Sunday, December 08, 2019

In Orbit

Being in the same orbit is not the same as orbiting. That's why we say Earth only has one moon, although there are other bodies that seem to oscillate as they follow the same orbit. They may be affected by Earth's gravity, but don't orbit in the way we associate a moon. Crossing the Earth's orbit, they are closer to the Sun for a good portion of their orbit, before crossing again to be further away.

There are temporary moons. Although they may orbit the Earth, they're only temporarily captured, escaping shortly after. This is only a transient event.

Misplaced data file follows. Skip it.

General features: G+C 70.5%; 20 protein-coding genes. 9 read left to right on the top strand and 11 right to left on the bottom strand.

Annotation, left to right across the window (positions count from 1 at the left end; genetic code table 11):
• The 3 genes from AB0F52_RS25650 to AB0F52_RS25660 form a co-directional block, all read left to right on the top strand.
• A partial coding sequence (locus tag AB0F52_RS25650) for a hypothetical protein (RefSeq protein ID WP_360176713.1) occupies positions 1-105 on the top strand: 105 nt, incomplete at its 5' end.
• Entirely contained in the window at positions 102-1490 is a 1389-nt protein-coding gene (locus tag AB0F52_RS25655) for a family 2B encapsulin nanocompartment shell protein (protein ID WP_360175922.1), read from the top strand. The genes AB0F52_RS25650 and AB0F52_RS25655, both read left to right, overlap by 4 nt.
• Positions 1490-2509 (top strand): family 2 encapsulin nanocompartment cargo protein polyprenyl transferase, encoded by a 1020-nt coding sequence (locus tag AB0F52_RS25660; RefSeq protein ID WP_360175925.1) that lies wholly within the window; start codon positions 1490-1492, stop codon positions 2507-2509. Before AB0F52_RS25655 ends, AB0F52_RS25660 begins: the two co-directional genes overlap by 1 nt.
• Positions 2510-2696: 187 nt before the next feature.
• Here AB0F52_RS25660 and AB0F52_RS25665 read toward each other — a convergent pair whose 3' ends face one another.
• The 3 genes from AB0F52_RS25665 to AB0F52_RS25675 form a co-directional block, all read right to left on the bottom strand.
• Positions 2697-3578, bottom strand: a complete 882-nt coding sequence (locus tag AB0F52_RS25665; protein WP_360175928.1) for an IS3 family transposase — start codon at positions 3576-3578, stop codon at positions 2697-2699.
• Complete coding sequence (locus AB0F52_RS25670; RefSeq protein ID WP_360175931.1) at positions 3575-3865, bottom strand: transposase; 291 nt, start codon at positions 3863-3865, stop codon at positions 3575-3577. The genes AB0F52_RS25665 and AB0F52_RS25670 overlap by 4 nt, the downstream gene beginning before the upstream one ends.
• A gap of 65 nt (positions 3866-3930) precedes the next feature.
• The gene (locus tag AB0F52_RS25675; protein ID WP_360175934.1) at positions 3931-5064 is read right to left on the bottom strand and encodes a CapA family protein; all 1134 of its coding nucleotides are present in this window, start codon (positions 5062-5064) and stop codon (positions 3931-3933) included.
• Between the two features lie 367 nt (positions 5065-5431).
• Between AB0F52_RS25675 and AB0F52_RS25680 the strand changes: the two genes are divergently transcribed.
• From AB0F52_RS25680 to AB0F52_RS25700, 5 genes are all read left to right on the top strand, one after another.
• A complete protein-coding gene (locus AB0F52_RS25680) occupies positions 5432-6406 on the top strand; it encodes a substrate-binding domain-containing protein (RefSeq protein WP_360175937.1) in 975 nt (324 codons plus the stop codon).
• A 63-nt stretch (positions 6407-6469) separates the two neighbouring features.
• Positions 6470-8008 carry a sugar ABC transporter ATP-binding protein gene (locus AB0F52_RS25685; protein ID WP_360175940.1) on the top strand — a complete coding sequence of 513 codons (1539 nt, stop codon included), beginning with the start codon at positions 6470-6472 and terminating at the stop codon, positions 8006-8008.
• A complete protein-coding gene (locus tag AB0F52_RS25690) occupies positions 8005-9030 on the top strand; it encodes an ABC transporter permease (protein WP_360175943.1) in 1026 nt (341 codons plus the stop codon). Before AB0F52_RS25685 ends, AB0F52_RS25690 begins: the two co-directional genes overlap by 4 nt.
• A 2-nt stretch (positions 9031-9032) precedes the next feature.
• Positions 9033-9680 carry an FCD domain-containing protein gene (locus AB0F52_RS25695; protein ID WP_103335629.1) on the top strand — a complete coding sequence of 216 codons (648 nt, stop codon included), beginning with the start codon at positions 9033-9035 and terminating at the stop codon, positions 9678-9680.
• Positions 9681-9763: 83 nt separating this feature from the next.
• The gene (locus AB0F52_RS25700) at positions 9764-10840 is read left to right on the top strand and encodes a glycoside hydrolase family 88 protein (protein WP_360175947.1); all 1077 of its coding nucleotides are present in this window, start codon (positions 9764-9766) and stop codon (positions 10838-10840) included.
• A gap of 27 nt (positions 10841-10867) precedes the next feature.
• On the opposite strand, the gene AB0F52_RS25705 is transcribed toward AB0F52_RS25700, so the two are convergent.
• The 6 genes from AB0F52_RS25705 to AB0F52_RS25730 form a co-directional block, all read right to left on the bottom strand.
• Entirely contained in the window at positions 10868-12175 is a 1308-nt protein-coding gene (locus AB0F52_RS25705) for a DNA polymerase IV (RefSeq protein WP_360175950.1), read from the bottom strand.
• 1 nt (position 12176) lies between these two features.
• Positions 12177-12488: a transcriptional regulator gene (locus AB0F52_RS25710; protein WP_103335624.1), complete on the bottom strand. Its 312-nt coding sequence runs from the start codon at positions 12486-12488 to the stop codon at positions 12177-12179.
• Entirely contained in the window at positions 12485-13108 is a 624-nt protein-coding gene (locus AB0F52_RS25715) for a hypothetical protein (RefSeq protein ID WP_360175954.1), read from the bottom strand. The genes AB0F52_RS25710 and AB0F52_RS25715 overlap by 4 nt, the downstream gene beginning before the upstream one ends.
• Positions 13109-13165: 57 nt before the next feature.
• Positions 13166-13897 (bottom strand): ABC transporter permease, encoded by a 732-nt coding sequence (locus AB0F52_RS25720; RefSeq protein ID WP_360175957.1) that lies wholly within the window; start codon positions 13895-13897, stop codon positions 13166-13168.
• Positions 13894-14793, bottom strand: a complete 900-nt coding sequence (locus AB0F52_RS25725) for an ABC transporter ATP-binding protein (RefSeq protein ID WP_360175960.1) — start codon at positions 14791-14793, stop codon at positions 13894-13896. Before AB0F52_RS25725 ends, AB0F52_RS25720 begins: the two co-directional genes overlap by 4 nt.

Over half of all the known star systems are binary. That means the stars orbit each other. If they have terrestrial planets capable of supporting life, that must be a stunning view.

Once captured, the massive potential energy of both objects links them. They will spin around each other in an ever quickening spiral. There's no escape. Eventually, in time, the two will become one.